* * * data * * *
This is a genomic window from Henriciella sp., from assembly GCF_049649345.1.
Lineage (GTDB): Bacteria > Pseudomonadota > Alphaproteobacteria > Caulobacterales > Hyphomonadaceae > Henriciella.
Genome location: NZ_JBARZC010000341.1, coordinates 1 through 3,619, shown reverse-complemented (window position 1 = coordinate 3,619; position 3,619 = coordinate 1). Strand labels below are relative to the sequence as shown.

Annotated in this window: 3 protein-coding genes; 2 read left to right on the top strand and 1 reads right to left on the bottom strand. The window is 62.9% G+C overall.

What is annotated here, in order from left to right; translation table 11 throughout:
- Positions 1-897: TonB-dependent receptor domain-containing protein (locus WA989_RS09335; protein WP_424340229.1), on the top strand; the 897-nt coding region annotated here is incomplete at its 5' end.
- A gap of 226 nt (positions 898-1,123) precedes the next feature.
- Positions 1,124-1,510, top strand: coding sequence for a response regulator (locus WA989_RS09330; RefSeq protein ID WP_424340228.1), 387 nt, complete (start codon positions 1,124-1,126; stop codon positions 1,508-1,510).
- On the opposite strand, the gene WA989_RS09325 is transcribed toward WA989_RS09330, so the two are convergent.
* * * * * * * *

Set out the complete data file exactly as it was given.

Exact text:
This is a genomic window from Henriciella sp., from assembly GCF_049649345.1.
Lineage (GTDB): Bacteria > Pseudomonadota > Alphaproteobacteria > Caulobacterales > Hyphomonadaceae > Henriciella.
Genome location: NZ_JBARZC010000341.1, coordinates 1 through 3,619, shown reverse-complemented (window position 1 = coordinate 3,619; position 3,619 = coordinate 1). Strand labels below are relative to the sequence as shown.

Annotated in this window: 3 protein-coding genes; 2 read left to right on the top strand and 1 reads right to left on the bottom strand. The window is 62.9% G+C overall.

What is annotated here, in order from left to right; translation table 11 throughout:
- Positions 1-897: TonB-dependent receptor domain-containing protein (locus WA989_RS09335; protein WP_424340229.1), on the top strand; the 897-nt coding region annotated here is incomplete at its 5' end.
- A gap of 226 nt (positions 898-1,123) precedes the next feature.
- Positions 1,124-1,510, top strand: coding sequence for a response regulator (locus WA989_RS09330; RefSeq protein ID WP_424340228.1), 387 nt, complete (start codon positions 1,124-1,126; stop codon positions 1,508-1,510).
- On the opposite strand, the gene WA989_RS09325 is transcribed toward WA989_RS09330, so the two are convergent.